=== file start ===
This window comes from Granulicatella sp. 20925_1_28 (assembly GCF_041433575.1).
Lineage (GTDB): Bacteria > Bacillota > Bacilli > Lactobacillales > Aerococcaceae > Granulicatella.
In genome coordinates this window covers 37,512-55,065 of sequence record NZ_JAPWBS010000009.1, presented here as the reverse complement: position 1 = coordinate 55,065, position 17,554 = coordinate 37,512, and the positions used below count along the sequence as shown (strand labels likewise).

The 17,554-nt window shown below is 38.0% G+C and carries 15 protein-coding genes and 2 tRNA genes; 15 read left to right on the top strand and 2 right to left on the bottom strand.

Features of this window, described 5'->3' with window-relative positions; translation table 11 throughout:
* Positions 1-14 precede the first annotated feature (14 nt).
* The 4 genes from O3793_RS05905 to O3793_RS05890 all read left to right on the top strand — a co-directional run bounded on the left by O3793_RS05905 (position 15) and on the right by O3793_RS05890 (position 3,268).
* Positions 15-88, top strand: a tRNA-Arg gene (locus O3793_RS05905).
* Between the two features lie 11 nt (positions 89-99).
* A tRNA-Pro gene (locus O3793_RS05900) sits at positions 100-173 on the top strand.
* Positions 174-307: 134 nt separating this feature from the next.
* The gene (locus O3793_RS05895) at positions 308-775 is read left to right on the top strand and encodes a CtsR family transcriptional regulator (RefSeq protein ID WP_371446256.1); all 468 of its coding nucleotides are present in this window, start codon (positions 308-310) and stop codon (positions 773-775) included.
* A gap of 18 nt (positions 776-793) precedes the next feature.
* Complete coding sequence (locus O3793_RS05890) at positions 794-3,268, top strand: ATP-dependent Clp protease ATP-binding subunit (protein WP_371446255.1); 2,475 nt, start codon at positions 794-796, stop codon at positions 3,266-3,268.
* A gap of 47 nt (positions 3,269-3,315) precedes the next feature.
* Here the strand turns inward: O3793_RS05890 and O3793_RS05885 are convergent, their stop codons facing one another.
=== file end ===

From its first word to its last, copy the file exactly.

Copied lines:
This window comes from Granulicatella sp. 20925_1_28 (assembly GCF_041433575.1).
Lineage (GTDB): Bacteria > Bacillota > Bacilli > Lactobacillales > Aerococcaceae > Granulicatella.
In genome coordinates this window covers 37,512-55,065 of sequence record NZ_JAPWBS010000009.1, presented here as the reverse complement: position 1 = coordinate 55,065, position 17,554 = coordinate 37,512, and the positions used below count along the sequence as shown (strand labels likewise).

The 17,554-nt window shown below is 38.0% G+C and carries 15 protein-coding genes and 2 tRNA genes; 15 read left to right on the top strand and 2 right to left on the bottom strand.

Features of this window, described 5'->3' with window-relative positions; translation table 11 throughout:
* Positions 1-14 precede the first annotated feature (14 nt).
* The 4 genes from O3793_RS05905 to O3793_RS05890 all read left to right on the top strand — a co-directional run bounded on the left by O3793_RS05905 (position 15) and on the right by O3793_RS05890 (position 3,268).
* Positions 15-88, top strand: a tRNA-Arg gene (locus O3793_RS05905).
* Between the two features lie 11 nt (positions 89-99).
* A tRNA-Pro gene (locus O3793_RS05900) sits at positions 100-173 on the top strand.
* Positions 174-307: 134 nt separating this feature from the next.
* The gene (locus O3793_RS05895) at positions 308-775 is read left to right on the top strand and encodes a CtsR family transcriptional regulator (RefSeq protein ID WP_371446256.1); all 468 of its coding nucleotides are present in this window, start codon (positions 308-310) and stop codon (positions 773-775) included.
* A gap of 18 nt (positions 776-793) precedes the next feature.
* Complete coding sequence (locus O3793_RS05890) at positions 794-3,268, top strand: ATP-dependent Clp protease ATP-binding subunit (protein WP_371446255.1); 2,475 nt, start codon at positions 794-796, stop codon at positions 3,266-3,268.
* A gap of 47 nt (positions 3,269-3,315) precedes the next feature.
* Here the strand turns inward: O3793_RS05890 and O3793_RS05885 are convergent, their stop codons facing one another.